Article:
(credit: Will Pate)
My friend, Nick Bradbury, writes about the discontinuation of HomeSite, an HTML editing software he developed before most people ever heard of HTML. He created the software in 1995 and sold it in 1997, so it has been a while since he’s been involved with the product. (After a few sales and corporate consolidations, the software ended up at Adobe.) Nonetheless, the announcement by Adobe provided Nick with the opportunity to reflect on the early days of the software’s development and how he depended greatly on the users of the product to shape it — something else he helped pioneer.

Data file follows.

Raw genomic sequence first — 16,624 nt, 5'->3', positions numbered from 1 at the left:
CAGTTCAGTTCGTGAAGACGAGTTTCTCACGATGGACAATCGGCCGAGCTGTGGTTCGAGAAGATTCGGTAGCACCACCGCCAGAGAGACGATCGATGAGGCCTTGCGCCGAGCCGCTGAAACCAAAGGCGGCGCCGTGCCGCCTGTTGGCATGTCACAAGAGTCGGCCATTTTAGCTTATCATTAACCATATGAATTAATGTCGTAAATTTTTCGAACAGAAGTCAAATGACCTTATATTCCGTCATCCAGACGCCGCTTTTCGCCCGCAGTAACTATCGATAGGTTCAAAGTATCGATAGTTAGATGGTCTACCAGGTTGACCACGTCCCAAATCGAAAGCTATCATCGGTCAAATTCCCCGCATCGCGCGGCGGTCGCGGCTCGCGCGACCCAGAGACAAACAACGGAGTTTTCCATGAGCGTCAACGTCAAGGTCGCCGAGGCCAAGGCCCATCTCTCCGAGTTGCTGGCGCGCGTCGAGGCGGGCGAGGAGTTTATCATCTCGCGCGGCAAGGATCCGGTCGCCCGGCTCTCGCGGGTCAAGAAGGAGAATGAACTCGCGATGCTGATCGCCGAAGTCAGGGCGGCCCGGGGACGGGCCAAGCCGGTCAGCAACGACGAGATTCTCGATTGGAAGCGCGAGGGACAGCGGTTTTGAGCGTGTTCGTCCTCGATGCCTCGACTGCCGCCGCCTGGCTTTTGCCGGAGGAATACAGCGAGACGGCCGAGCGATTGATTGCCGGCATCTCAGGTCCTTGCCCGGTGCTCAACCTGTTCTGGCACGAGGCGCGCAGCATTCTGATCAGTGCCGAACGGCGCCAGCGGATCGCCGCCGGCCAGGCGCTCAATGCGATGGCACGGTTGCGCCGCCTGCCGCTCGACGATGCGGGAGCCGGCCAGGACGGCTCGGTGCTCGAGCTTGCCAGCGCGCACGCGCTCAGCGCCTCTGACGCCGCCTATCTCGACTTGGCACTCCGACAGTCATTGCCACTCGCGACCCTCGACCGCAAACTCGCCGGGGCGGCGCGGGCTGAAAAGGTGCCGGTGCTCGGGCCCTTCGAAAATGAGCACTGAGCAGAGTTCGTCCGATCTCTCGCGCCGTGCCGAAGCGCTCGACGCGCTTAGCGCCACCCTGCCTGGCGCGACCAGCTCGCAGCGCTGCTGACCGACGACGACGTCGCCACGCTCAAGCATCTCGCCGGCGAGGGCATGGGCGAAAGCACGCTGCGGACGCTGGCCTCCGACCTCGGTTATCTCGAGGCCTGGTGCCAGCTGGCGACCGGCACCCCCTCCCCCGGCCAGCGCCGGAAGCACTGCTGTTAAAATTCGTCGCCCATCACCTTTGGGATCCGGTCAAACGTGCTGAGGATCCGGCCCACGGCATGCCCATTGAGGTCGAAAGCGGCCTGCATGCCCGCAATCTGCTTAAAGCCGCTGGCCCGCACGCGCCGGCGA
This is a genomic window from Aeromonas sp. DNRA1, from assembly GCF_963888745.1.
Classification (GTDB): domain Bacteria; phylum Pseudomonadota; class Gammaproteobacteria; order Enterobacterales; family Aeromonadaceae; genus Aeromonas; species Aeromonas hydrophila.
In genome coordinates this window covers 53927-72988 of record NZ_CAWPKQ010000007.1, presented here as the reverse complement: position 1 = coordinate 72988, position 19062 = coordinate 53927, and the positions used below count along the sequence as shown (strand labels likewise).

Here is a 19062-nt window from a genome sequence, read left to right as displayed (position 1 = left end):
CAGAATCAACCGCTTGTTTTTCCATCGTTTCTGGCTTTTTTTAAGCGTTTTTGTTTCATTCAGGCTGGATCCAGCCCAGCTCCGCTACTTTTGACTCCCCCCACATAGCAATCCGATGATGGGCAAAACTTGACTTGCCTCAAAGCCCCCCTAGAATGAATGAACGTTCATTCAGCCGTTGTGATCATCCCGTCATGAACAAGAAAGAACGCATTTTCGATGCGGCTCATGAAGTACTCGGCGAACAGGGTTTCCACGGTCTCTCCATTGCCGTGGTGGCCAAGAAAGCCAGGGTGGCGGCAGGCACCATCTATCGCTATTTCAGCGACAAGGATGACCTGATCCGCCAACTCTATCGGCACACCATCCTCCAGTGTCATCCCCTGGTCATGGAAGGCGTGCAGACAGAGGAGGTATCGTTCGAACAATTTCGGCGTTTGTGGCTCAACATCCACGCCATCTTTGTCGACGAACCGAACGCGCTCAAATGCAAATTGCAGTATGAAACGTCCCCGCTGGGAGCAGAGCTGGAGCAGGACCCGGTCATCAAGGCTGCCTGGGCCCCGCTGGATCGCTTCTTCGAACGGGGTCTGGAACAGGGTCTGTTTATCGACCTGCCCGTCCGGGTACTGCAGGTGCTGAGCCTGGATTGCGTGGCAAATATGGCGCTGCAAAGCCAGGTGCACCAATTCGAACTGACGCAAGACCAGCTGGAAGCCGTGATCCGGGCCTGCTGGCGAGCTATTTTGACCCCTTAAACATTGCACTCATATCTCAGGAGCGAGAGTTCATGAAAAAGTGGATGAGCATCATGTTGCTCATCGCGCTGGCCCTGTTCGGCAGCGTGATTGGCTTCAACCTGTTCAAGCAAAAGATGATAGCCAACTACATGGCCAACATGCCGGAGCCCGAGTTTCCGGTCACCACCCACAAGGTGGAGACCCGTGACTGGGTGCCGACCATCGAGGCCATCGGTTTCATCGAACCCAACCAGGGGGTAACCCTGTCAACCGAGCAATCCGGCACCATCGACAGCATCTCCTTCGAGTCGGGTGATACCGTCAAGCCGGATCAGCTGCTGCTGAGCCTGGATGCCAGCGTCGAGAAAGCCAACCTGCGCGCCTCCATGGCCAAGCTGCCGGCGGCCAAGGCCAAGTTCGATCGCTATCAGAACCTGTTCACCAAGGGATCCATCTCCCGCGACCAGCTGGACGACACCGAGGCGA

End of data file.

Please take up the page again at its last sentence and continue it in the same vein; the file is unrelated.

I especially like this quote:
“Sometimes in this blog I’ve made disparaging remarks about HomeSite, but that’s not because I disliked it. It’s just that it’s hard to look at something you created so long ago without seeing all the mistakes that you’ve learned not to make since then. I’m actually very proud of HomeSite, and very thankful that it enabled me to quit my job and work at home. And, funny enough, HomeSite is also what paid for the home I’m living in now.
I’ve never used HomeSite. Heck, I’ve never even used Windows. But I’m grateful for the software. Why? Because when Nick quit his job and started working at home, he decided that home would be in Nashville — making him the Jack White of web software developers.